September 22, 2019  |  

Genomic signatures of mitonuclear coevolution across populations of Tigriopus californicus.

The copepod Tigriopus californicus shows extensive population divergence and is becoming a model for understanding allopatric differentiation and the early stages of speciation. Here, we report a high-quality reference genome for one population (~190?megabases across 12 scaffolds, and ~15,500 protein-coding genes). Comparison with other arthropods reveals 2,526 genes presumed to be specific to T. californicus, with an apparent proliferation of genes involved in ion transport and receptor activity. Beyond the reference population, we report re-sequenced genomes of seven additional populations, spanning the continuum of reproductive isolation. Populations show extreme mitochondrial DNA divergence, with higher levels of amino acid differentiation than observed in other taxa. Across the nuclear genome, we find elevated protein evolutionary rates and positive selection in genes predicted to interact with mitochondrial DNA and the proteins and RNA it encodes in multiple pathways. Together, these results support the hypothesis that rapid mitochondrial evolution drives compensatory nuclear evolution within isolated populations, thereby providing a potentially important mechanism for causing intrinsic reproductive isolation.


July 19, 2019  |  

Increased risk of low birth weight in women with placental malaria associated with P. falciparum VAR2CSA clade.

Pregnancy associated malaria (PAM) causes adverse pregnancy and birth outcomes owing to Plasmodium falciparum accumulation in the placenta. Placental accumulation is mediated by P. falciparum protein VAR2CSA, a leading PAM-specific vaccine target. The extent of its antigen diversity and impact on clinical outcomes remain poorly understood. Through amplicon deep-sequencing placental malaria samples from women in Malawi and Benin, we assessed sequence diversity of VAR2CSA’s ID1-DBL2x region, containing putative vaccine targets and estimated associations of specific clades with adverse birth outcomes. Overall, var2csa diversity was high and haplotypes subdivided into five clades, the largest two defined by homology to parasites strains, 3D7 or FCR3. Across both cohorts, compared to women infected with only FCR3-like variants, women infected with only 3D7-like variants delivered infants with lower birthweight (difference: -267.99?g; 95% Confidence Interval [CI]: -466.43?g,-69.55?g) and higher odds of low birthweight (<2500?g) (Odds Ratio [OR] 5.41; 95% CI:0.99,29.52) and small-for-gestational-age (OR: 3.65; 95% CI: 1.01,13.38). In two distinct malaria-endemic African settings, parasites harboring 3D7-like variants of VAR2CSA were associated with worse birth outcomes, supporting differential effects of infection with specific parasite strains. The immense diversity coupled with differential clinical effects of this diversity suggest that an effective VAR2CSA-based vaccine may require multivalent activity.


July 7, 2019  |  

Evidence for extensive horizontal gene transfer from the draft genome of a tardigrade.

Horizontal gene transfer (HGT), or the transfer of genes between species, has been recognized recently as more pervasive than previously suspected. Here, we report evidence for an unprecedented degree of HGT into an animal genome, based on a draft genome of a tardigrade, Hypsibius dujardini. Tardigrades are microscopic eight-legged animals that are famous for their ability to survive extreme conditions. Genome sequencing, direct confirmation of physical linkage, and phylogenetic analysis revealed that a large fraction of the H. dujardini genome is derived from diverse bacteria as well as plants, fungi, and Archaea. We estimate that approximately one-sixth of tardigrade genes entered by HGT, nearly double the fraction found in the most extreme cases of HGT into animals known to date. Foreign genes have supplemented, expanded, and even replaced some metazoan gene families within the tardigrade genome. Our results demonstrate that an unexpectedly large fraction of an animal genome can be derived from foreign sources. We speculate that animals that can survive extremes may be particularly prone to acquiring foreign genes.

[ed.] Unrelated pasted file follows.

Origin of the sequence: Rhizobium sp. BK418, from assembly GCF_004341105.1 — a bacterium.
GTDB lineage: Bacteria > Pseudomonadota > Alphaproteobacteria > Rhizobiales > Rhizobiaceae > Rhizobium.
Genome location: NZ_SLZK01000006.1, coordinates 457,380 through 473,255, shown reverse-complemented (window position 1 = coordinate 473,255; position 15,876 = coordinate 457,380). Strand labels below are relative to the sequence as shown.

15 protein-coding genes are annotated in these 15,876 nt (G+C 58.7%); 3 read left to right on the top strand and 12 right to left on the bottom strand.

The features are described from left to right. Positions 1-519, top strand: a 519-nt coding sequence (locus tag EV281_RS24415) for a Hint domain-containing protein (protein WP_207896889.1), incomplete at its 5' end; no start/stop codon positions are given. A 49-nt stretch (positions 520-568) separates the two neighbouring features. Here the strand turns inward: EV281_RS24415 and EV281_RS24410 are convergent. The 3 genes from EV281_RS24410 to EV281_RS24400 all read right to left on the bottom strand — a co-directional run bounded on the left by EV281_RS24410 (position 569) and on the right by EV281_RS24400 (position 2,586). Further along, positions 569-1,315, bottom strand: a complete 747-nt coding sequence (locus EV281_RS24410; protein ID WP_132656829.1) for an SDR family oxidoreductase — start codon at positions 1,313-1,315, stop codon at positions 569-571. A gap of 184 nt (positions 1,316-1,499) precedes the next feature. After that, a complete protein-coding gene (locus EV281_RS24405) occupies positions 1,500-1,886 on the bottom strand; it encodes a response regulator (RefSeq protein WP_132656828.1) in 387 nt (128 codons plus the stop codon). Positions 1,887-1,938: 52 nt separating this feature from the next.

July 7, 2019  |  

Analysis of the genome and mobilome of a dissimilatory arsenate reducing Aeromonas sp. O23A reveals multiple mechanisms for heavy metal resistance and metabolism.

Aeromonas spp. are among the most ubiquitous microorganisms, as they have been isolated from different environmental niches including waters, soil, as well as wounds and digestive tracts of poikilothermic animals and humans. Although much attention has been paid to the pathogenicity of Aeromonads, the role of these bacteria in environmentally important processes, such as transformation of heavy metals, remains to be discovered. Therefore, the aim of this study was a detailed genomic characterization of Aeromonas sp. O23A, the first representative of this genus capable of dissimilatory arsenate reduction. The strain was isolated from microbial mats from the Zloty Stok mine (SW Poland), an environment strongly contaminated with arsenic. Previous physiological studies indicated that O23A may be involved in both mobilization and immobilization of this metalloid in the environment. To discover the molecular basis of the mechanisms behind the observed abilities, the genome of O23A (~5.0 Mbp) was sequenced and annotated, and genes for arsenic respiration, heavy metal resistance (hmr) and other phenotypic traits, including siderophore production, were identified. The functionality of the indicated gene modules was assessed in a series of minimal inhibitory concentration analyses for various metals and metalloids, as well as mineral dissolution experiments. Interestingly, comparative analyses revealed that O23A is related to a fish pathogen Aeromonas salmonicida subsp. salmonicida A449 which, however, does not carry genes for arsenic respiration. This indicates that the dissimilatory arsenate reduction ability may have been lost during genome reduction in pathogenic strains, or acquired through horizontal gene transfer. Therefore, particular emphasis was placed upon the mobilome of O23A, consisting of four plasmids, a phage, and numerous transposable elements, which may play a role in the dissemination of hmr and arsenic metabolism genes in the environment. The obtained results indicate that Aeromonas sp. O23A is well-adapted to the extreme environmental conditions occurring in the Zloty Stok mine. The analysis of genome encoded traits allowed for a better understanding of the mechanisms of adaptation of the strain, also with respect to its presumable role in colonization and remediation of arsenic-contaminated waters, which may never have been discovered based on physiological analyses alone.